Thursday, 30 August 2007

Chartist Lives: Thomas Phillips

Phillips[1], a local politician and writer on education, was born at Llanelli, Brecknockshire, the eldest son of Thomas Phillips and his wife, Ann, eldest daughter of Benjamin James of Llangattock, Crickhowell, Brecknockshire. He was articled to a solicitor in Newport, Thomas Prothero, becoming in 1824 a partner in the practice. Phillips and Prothero took a leading part in political life in Newport, and on 9th November 1838 Phillips became its mayor. Towards the end of his tenure of the mayoralty, he had to deal with the Chartist insurrection of 1839 in Newport[2] and in the attack on the Westgate Hotel on 4th November Phillips was wounded, seriously in the arm and slightly in the hip. Following the defeat of the Chartists, he was invited by Queen Victoria to stay at Windsor Castle, where he was knighted on 9 December. The grateful citizens of Newport presented him with a testimonial for over £800, a service of plate, and his portrait. He was voted the freedom of the City of London on 26th February 1840.

On 10th June 1842, Phillips, having given up his practice as a solicitor in January 1840, was called to the bar at the Inner Temple. His career as a barrister, specialising in chancery work, was distinguished and he was named a queen’s counsel on 17th February 1865. He acquired considerable wealth from his legal work and he bought coalmines in South Wales. He took a leading role in educational endeavours: as a governor of King’s College, London, as a supporter of the National Society, and as a benefactor of Trinity College in Carmarthen, Howell’s School in Cardiff, and Christ College in Brecon. His deep commitment to the Church of England led him to serve as a member of the Church Institution, a governor of the Corporation of the Sons of the Clergy, and a tireless contributor to the Church Extension Society in the diocese of Llandaff. He was also chairman of the Society of Arts.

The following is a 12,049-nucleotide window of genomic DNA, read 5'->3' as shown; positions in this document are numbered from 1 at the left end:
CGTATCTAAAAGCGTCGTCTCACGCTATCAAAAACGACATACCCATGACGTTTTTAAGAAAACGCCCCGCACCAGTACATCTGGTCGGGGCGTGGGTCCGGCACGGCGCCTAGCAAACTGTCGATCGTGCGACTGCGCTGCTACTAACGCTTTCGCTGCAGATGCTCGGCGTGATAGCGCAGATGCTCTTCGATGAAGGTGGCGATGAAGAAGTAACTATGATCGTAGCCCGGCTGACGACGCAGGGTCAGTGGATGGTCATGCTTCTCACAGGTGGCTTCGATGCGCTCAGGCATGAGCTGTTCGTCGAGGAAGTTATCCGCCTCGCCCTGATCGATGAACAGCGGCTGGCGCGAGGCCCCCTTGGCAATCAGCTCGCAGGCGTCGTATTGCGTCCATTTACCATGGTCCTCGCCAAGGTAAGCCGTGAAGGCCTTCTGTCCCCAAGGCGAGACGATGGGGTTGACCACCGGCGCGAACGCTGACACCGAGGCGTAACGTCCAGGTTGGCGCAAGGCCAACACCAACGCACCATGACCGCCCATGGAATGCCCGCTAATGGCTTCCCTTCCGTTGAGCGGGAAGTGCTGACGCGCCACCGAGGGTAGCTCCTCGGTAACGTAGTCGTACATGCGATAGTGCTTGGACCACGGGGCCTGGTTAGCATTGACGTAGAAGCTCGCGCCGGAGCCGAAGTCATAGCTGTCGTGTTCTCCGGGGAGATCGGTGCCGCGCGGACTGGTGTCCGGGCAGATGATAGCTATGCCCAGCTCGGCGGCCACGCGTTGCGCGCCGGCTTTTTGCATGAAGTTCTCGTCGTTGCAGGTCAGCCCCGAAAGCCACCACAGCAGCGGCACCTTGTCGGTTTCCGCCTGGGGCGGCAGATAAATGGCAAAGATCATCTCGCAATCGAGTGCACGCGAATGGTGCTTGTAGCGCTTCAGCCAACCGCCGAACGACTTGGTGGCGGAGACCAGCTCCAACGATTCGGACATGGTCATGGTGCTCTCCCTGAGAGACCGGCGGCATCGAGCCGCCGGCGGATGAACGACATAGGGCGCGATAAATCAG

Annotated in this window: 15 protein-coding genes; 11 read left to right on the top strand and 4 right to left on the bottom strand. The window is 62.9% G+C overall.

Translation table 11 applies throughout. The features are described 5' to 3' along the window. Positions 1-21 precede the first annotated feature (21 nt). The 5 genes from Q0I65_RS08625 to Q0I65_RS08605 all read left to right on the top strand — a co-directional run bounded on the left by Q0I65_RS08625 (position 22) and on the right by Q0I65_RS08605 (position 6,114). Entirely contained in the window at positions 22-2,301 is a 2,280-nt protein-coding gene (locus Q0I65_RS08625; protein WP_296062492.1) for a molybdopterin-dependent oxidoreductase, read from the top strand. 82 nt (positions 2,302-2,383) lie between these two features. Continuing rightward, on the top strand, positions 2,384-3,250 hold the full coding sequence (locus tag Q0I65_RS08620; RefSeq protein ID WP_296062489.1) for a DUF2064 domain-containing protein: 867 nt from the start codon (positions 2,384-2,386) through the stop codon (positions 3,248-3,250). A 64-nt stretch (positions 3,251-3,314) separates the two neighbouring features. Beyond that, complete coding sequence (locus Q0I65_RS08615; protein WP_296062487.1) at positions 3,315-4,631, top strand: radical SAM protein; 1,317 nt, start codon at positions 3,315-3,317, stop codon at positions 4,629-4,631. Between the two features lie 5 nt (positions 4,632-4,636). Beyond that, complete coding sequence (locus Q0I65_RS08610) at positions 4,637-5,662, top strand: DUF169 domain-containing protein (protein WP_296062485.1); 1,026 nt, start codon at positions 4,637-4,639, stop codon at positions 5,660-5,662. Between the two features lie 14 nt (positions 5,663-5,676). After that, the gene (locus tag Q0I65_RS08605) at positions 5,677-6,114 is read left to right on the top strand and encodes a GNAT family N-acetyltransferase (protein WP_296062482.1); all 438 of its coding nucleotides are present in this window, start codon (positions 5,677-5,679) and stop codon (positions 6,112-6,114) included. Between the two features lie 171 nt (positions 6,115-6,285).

Phillips felt keenly that the so-called blue books (the reports of the commissioners on education in Wales, published in 1847) were a serious misrepresentation of social conditions in Wales, and in 1849, after travelling all over Wales to collect material, he produced a magisterial work entitled Wales: the language, social condition, moral character, and religious opinions of the people, considered in their relation to education: with some account of the provision made for education in other parts of the kingdom. The following year he published The Life of James Davies, a Village Schoolmaster, an illustrated account of a pioneer of education in rural Wales. Phillips was struck with paralysis immediately after addressing a committee of the House of Commons and died five days later, on 26th May 1867, at his London home, 77 Gloucester Place, Portman Square. He was buried at Llanelen, Monmouthshire. He was unmarried, but his example of public service was followed by his sister’s son, Thomas Phillips Price, MP for the northern division of Monmouthshire between 1885 and 1895.


[1] Sources: J. Morgan Four biographical sketches, 1892, Law Times, 1st June 1867, pages 48, 110, The Times, 28th May 1867 and D. J. V. Jones The last rising: the Newport insurrection of 1839, 1985. Archives: Bodleian. Oxford: correspondence with Sir Thomas Phillips; and, National Library of Wales: letters to W. Addams-Williams

[2] Chris Williams ‘The great hero of the Newport Rising’: Thomas Phillips, Reform and Chartism’, Welsh History Review, volume 21, (2003) and ‘Sir Thomas Phillips and the Problem of “Class-Antagonism”’, in Michael J. Turner (ed.), Reform and Reformers in Victorian Britain, Sunderland University Press, 2002 provide valuable information on Phillips and his role at Newport.

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